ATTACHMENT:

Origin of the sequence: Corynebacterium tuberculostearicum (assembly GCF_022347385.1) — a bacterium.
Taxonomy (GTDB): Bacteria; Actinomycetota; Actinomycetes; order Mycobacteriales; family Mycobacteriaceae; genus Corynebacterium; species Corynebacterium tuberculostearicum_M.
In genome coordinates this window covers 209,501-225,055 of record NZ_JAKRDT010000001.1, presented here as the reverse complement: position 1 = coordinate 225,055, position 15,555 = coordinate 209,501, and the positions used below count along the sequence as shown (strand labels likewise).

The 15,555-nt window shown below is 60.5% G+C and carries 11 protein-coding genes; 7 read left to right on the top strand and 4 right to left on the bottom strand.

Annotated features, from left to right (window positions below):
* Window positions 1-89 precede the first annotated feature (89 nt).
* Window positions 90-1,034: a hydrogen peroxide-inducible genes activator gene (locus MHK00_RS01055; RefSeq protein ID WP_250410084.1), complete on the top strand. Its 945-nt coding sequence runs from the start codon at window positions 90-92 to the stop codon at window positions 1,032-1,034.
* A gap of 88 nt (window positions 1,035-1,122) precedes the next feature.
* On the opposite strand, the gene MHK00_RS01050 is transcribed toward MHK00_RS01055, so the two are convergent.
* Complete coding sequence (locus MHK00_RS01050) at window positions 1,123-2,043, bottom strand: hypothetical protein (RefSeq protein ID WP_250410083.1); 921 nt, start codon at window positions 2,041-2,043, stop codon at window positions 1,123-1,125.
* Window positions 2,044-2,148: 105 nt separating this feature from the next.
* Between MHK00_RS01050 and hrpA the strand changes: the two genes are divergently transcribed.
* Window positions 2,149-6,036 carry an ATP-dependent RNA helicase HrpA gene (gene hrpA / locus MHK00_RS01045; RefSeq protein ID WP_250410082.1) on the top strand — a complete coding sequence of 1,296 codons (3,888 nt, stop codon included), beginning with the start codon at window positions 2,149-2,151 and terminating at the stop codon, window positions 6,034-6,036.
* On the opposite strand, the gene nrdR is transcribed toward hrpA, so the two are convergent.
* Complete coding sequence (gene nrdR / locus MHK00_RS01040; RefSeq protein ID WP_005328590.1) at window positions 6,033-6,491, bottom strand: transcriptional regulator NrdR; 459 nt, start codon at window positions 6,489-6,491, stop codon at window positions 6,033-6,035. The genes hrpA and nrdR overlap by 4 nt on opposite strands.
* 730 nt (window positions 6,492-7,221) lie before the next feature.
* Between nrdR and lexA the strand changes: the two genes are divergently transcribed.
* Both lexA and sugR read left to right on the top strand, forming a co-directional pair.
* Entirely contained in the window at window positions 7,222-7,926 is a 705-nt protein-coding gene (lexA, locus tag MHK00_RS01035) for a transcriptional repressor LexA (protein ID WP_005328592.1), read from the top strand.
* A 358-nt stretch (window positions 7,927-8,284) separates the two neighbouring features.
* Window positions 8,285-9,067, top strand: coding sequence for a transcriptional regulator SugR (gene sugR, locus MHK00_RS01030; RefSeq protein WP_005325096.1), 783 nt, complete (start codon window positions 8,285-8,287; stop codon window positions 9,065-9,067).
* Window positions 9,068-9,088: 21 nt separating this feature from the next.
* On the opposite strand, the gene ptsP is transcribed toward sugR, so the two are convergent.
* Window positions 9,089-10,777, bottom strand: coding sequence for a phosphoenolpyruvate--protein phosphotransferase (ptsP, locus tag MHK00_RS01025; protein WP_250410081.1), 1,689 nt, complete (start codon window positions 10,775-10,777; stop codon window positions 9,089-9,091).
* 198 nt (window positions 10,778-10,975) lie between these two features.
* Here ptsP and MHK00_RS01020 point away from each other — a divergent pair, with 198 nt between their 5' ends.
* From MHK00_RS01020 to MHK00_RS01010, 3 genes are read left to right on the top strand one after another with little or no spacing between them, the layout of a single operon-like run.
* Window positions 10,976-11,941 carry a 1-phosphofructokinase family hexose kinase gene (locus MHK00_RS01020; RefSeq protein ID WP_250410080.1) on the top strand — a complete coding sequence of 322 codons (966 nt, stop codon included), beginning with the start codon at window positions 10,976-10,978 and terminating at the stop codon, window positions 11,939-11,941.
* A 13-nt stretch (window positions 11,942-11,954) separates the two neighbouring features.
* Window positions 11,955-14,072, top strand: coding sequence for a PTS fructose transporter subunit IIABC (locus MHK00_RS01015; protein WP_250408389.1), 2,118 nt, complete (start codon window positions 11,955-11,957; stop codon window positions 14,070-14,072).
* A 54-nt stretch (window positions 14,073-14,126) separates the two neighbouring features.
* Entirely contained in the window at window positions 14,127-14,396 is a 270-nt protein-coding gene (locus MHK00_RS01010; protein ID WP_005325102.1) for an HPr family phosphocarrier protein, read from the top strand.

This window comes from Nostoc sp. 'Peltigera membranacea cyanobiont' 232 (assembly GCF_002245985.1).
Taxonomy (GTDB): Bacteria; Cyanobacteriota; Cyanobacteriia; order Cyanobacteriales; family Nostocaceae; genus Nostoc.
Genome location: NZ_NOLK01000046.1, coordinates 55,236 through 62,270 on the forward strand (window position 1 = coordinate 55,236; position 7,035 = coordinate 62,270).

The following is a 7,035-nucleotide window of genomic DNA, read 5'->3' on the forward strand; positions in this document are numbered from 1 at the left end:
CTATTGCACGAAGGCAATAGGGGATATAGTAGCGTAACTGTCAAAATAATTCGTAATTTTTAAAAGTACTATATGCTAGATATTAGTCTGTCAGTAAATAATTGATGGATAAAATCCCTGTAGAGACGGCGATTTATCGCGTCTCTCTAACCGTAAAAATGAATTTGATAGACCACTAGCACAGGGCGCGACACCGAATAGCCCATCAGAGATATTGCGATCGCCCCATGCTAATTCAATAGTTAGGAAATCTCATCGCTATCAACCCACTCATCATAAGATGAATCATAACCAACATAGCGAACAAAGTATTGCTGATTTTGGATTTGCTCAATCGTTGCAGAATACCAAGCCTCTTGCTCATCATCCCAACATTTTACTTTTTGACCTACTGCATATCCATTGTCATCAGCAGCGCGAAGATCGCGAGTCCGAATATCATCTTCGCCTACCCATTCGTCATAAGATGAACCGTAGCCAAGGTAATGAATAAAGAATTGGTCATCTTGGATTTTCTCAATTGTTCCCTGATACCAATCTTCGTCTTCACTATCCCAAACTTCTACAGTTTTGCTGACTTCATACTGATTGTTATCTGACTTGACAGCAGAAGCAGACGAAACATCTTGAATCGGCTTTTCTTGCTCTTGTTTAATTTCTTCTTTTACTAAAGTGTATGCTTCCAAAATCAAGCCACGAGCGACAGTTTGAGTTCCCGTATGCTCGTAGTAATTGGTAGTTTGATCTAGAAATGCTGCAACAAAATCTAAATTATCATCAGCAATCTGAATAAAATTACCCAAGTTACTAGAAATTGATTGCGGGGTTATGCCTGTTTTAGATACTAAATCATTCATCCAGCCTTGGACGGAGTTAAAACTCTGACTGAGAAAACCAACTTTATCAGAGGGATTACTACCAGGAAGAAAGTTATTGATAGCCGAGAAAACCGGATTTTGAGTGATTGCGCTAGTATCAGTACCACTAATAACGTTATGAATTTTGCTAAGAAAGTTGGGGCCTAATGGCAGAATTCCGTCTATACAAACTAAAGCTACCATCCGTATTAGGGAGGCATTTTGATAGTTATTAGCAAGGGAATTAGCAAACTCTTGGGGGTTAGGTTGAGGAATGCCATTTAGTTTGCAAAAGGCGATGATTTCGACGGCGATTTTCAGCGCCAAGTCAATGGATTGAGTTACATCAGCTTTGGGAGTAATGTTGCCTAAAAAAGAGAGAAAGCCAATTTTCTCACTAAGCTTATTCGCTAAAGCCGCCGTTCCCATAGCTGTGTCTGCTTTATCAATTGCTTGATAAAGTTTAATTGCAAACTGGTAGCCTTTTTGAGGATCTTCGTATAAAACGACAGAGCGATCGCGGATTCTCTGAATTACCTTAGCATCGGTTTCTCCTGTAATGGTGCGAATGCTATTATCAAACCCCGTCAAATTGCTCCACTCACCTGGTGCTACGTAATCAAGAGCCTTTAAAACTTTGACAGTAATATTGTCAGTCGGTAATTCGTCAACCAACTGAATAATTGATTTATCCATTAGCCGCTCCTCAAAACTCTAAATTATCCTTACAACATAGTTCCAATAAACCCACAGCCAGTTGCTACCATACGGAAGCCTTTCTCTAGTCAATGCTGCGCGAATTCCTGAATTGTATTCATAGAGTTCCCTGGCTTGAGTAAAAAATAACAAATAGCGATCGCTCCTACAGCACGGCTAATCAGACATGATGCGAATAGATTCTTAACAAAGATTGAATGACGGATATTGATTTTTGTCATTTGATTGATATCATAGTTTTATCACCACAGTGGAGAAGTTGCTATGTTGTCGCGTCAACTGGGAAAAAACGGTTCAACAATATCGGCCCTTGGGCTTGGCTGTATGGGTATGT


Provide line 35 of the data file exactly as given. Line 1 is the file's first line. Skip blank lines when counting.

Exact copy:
Genome location: NZ_NOLK01000046.1, coordinates 55,236 through 62,270 on the forward strand (window position 1 = coordinate 55,236; position 7,035 = coordinate 62,270).